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April 28, 2012
Bitter End
Bulls Must Rise With No Rose

by Bradford Doolittle


CHICAGO _ And it was going so nicely, too. The Bulls' first unit was playing like they'd been together for 66 games. The offense was crisp, efficient and egalitarian. Derrick Rose didn't look quite 100 percent, but he had plenty of explosiveness to get where he needed to go on the court. Rip Hamilton came off screens, swung the ball to the weak side, ran the floor and scored 19 points on just seven shots. He and Rose looked like they'd shared a backcourt for years. The first unit that had looked so rusty and fractured during the month of April? Forget about. This team wasn't missing a beat.

When Rose knocked down a 28-footer with 6:07 left, it put the Bulls up by 20 points. Game, set and match. Both teams went on cruise control, yet Rose was still on the court. He needed one rebound and one assist for a triple double, the only apparent bit of intrigue remaining in the contest. Luol Deng put the ball on the floor and sank a floater. The score was 97-81 and the Sixers called timeout. Just 2 minutes and 52 seconds remained on the clock. Time to clear the bench. Give rookie Jimmy Butler some run. John Lucas III, who has come up big so often for the Bulls this season, hadn't gotten in, and it would be nice to see him finish up in Rose's spot.

Tom Thibodeau did substitute during that timeout. He re-inserted starter Carlos Boozer. Less than two minutes later, with the score 99-87, the Bulls' championship hopes went down in a crumpled heap when Rose jumped, and his knee did not.

Thibodeau was surly and distracted during his post-game press conference. Who can blame him? He knew someone would ask why Rose was still in the game, and that's when he uttered the quote that may end up on his tombstone.

"I don't count backwards like you guys," Thibodeau said with a notable snarl in his voice. "The score was going the wrong way."

Panic is sure to ensue in Chicago, people running through the streets screaming like Ron Burgundy after Jack Black drop-kicked his dog off a bridge. Will the despair be justified?

The short answer is probably yes, but the numbers actually offer some solace.

The good news is that the Bulls' are already accustomed to playing with Rose. C.J. Watson has been very good in his place, and Lucas has provided a spark almost every time he's played. The Bulls went 18-9 in games that Rose didn't start. That .667 winning percentage translates to 55 wins in an 82-game season. That's a solid playoff team, the second seed in the East.

With Rose, Chicago was 32-7, an .821 percentage that protects to 67 wins. That's the best team in the league. See the difference?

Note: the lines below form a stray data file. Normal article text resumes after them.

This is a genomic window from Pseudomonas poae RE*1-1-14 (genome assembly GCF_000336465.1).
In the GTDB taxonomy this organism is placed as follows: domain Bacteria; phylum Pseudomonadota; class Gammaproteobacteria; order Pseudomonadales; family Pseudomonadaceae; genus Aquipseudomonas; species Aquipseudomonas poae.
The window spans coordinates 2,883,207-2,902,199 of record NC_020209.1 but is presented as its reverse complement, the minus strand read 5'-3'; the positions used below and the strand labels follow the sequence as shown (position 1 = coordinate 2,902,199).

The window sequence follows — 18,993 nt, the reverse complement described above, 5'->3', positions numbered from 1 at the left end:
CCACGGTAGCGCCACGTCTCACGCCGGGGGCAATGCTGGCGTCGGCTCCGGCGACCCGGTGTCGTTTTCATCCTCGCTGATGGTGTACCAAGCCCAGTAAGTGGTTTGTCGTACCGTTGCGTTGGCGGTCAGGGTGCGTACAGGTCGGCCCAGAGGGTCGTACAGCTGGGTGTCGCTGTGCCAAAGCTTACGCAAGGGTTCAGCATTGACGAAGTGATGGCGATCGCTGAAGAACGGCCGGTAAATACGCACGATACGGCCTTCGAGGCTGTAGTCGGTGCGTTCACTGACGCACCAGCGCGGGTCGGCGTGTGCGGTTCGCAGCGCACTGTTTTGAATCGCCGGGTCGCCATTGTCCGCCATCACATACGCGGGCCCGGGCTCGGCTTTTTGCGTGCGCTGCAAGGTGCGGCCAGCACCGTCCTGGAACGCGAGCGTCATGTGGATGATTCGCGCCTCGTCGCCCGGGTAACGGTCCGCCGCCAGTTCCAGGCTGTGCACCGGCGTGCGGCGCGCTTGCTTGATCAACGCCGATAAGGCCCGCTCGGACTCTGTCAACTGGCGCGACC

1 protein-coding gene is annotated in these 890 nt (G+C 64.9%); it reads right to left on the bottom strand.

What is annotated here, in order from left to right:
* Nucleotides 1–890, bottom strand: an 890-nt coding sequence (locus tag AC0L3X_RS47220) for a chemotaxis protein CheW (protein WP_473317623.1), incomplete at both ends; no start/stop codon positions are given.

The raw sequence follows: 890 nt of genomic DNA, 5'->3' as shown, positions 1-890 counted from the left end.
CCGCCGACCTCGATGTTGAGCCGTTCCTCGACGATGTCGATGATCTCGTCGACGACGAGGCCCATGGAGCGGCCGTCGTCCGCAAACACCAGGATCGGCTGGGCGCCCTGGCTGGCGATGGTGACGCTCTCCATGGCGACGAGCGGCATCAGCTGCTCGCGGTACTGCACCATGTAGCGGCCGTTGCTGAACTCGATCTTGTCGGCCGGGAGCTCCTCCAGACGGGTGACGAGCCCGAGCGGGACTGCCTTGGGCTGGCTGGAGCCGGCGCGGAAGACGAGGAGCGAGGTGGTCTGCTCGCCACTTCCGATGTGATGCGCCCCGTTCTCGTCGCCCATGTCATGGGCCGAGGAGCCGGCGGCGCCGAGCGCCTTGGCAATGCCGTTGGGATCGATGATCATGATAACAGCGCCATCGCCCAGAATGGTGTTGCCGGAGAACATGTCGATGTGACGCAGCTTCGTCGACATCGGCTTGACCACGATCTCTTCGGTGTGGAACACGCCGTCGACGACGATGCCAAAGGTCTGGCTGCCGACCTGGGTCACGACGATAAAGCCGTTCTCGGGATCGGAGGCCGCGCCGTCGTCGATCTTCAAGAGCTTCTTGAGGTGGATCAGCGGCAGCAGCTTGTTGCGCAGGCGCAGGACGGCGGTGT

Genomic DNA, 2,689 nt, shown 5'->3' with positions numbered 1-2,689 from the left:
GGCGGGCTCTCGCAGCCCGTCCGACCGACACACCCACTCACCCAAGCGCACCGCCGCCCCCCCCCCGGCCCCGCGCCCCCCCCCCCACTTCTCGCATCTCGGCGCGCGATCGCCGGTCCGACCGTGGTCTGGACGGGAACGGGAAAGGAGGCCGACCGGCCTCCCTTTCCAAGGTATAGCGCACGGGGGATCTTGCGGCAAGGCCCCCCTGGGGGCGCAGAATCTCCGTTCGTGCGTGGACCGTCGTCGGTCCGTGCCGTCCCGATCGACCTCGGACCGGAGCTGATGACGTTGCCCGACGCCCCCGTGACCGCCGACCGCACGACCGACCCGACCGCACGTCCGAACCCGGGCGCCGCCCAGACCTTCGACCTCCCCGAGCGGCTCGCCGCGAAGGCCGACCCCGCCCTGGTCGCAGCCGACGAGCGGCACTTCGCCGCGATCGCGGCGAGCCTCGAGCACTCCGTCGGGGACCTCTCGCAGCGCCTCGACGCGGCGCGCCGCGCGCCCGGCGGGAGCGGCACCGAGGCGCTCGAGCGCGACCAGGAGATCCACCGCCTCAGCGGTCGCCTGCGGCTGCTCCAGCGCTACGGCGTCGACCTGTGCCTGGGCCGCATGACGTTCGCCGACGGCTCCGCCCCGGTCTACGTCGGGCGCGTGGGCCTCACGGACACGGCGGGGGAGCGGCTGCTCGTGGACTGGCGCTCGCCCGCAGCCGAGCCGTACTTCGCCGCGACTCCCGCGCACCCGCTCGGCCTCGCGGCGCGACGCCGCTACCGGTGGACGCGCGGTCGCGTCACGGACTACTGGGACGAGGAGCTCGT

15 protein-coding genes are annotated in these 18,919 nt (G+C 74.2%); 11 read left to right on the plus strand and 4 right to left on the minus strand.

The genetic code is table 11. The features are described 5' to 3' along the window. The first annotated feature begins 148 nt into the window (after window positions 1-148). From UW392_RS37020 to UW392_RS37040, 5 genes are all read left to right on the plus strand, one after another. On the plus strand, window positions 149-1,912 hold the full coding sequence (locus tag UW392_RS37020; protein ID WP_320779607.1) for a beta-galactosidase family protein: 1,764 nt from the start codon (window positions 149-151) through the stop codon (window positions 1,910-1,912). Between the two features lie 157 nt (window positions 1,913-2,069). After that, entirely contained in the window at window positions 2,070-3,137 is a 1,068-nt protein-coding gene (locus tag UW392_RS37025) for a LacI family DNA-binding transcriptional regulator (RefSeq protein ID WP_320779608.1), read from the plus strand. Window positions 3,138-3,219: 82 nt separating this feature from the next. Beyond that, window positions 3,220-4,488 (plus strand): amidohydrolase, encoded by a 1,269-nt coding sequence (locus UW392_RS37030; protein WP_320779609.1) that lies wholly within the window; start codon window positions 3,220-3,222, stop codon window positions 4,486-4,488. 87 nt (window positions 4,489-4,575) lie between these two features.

Obviously, Chicago's margin of error has shrunk considerably. With Rose out of the lineup, the Bulls outscored opponents by 8.2 points per 100 possessions, compared to 10.6 with him. That's still the best efficiency margin in the league. San Antonio was second at 7.9; Miami and Oklahoma City were at 7.2. Believe or not, the Sixers were next at 5.1.

The non-Rose margin holds up even if you look at just post-All-Star numbers, during which Rose played just 32.6 percent of available minutes. Chicago put up an 8.1 efficiency margin during that span. However, during the same period, the Bulls were lapped by San Antonio's 12.8. But that's down the line ... what about Boston and Miami? What about Philadelphia and Atlanta?

Opponent   Rose  No Rose
Sixers    - 5.8  + 5.2
Hawks     - 5.3  +19.3
Celtics   +15.0  + 3.1
Heat      -16.9  +12.2

So if you're looking for some comfort, Bulls fans, cling to those numbers. Even against the Bulls' probable playoff competition, Chicago has consistently outscored opponents with Rose off the court. There's your hope. The Ewing Effect lives!

Unfortunately, there are plenty of reasons to dismiss those numbers. Many of the positive indicators can be traced to the Bulls' superior bench outscoring other teams' reserves. The Celtics and Heat are at full strength and judging by Miami's domination of New York Saturday, they are clearly in playoff mode. Then there is the intangible effect of having to overcome the loss of the best player on your team, the reigning MVP. The guy whose introduction raises the roof off the United Center every time Tommy Edwards yells, "From Chicaagoooo ..."

Thibodeau has his shop-worn memes, and one of them is, "We have more than enough to win with." He uttered that mantra again after Saturday's game, even after a reporter tried to steer him away from it by using those exact words in his question. You'll hear it over and over again in the next few weeks.

The Bulls do have enough to win with, to a point. They can most likely survive the Sixers. It wouldn't be shocking to see them beat the Celtics as well, but of course Boston has to deal with Atlanta. But the Heat? Here's guessing that LeBron, D-Wade and Bosh are going to have another parade down on South Beach, and this time it will be warranted.

And it's really a drag it had to happen this way.

A version of this article originally appeared at ESPN Insider Insider.

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Bradford Doolittle is an author of Basketball Prospectus. You can contact Bradford by clicking here or click here to see Bradford's other articles.

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